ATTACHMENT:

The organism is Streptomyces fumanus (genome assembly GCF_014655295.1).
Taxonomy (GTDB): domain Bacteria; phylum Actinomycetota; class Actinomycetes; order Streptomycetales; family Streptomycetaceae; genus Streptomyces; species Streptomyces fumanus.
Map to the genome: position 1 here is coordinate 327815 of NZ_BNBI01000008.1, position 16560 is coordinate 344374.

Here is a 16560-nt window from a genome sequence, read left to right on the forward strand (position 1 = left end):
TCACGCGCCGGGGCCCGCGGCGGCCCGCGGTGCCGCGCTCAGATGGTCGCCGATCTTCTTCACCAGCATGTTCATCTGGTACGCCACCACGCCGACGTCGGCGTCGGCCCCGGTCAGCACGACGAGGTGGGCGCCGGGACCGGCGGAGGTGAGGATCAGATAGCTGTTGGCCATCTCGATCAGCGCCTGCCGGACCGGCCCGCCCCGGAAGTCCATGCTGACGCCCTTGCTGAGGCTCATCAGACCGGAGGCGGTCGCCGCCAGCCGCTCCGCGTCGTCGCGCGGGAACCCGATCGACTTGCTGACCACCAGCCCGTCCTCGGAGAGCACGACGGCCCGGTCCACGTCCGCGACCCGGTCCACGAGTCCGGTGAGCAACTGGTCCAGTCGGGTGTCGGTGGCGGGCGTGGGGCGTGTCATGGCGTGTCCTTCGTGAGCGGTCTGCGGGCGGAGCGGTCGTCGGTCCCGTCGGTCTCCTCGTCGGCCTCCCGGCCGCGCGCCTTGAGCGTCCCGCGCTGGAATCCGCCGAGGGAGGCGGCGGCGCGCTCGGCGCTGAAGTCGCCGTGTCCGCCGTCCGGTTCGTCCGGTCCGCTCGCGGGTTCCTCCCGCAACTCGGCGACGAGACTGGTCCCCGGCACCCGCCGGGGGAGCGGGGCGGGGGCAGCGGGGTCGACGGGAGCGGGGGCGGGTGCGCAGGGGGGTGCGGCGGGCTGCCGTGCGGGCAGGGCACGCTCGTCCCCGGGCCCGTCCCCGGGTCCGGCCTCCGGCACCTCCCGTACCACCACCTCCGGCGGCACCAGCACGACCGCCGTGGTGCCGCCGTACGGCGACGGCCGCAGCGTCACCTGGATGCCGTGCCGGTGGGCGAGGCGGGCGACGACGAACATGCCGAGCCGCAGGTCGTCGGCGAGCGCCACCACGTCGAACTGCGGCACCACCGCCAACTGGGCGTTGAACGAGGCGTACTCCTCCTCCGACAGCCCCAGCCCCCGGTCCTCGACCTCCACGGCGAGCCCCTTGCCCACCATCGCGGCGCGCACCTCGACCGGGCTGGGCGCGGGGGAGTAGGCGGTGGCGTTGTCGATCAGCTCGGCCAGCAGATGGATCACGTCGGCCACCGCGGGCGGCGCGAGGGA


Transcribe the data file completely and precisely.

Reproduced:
The organism is Streptomyces fumanus (genome assembly GCF_014655295.1).
Taxonomy (GTDB): domain Bacteria; phylum Actinomycetota; class Actinomycetes; order Streptomycetales; family Streptomycetaceae; genus Streptomyces; species Streptomyces fumanus.
Map to the genome: position 1 here is coordinate 327815 of NZ_BNBI01000008.1, position 16560 is coordinate 344374.

Here is a 16560-nt window from a genome sequence, read left to right on the forward strand (position 1 = left end):
TCACGCGCCGGGGCCCGCGGCGGCCCGCGGTGCCGCGCTCAGATGGTCGCCGATCTTCTTCACCAGCATGTTCATCTGGTACGCCACCACGCCGACGTCGGCGTCGGCCCCGGTCAGCACGACGAGGTGGGCGCCGGGACCGGCGGAGGTGAGGATCAGATAGCTGTTGGCCATCTCGATCAGCGCCTGCCGGACCGGCCCGCCCCGGAAGTCCATGCTGACGCCCTTGCTGAGGCTCATCAGACCGGAGGCGGTCGCCGCCAGCCGCTCCGCGTCGTCGCGCGGGAACCCGATCGACTTGCTGACCACCAGCCCGTCCTCGGAGAGCACGACGGCCCGGTCCACGTCCGCGACCCGGTCCACGAGTCCGGTGAGCAACTGGTCCAGTCGGGTGTCGGTGGCGGGCGTGGGGCGTGTCATGGCGTGTCCTTCGTGAGCGGTCTGCGGGCGGAGCGGTCGTCGGTCCCGTCGGTCTCCTCGTCGGCCTCCCGGCCGCGCGCCTTGAGCGTCCCGCGCTGGAATCCGCCGAGGGAGGCGGCGGCGCGCTCGGCGCTGAAGTCGCCGTGTCCGCCGTCCGGTTCGTCCGGTCCGCTCGCGGGTTCCTCCCGCAACTCGGCGACGAGACTGGTCCCCGGCACCCGCCGGGGGAGCGGGGCGGGGGCAGCGGGGTCGACGGGAGCGGGGGCGGGTGCGCAGGGGGGTGCGGCGGGCTGCCGTGCGGGCAGGGCACGCTCGTCCCCGGGCCCGTCCCCGGGTCCGGCCTCCGGCACCTCCCGTACCACCACCTCCGGCGGCACCAGCACGACCGCCGTGGTGCCGCCGTACGGCGACGGCCGCAGCGTCACCTGGATGCCGTGCCGGTGGGCGAGGCGGGCGACGACGAACATGCCGAGCCGCAGGTCGTCGGCGAGCGCCACCACGTCGAACTGCGGCACCACCGCCAACTGGGCGTTGAACGAGGCGTACTCCTCCTCCGACAGCCCCAGCCCCCGGTCCTCGACCTCCACGGCGAGCCCCTTGCCCACCATCGCGGCGCGCACCTCGACCGGGCTGGGCGCGGGGGAGTAGGCGGTGGCGTTGTCGATCAGCTCGGCCAGCAGATGGATCACGTCGGCCACCGCGGGCGGCGCGAGGGA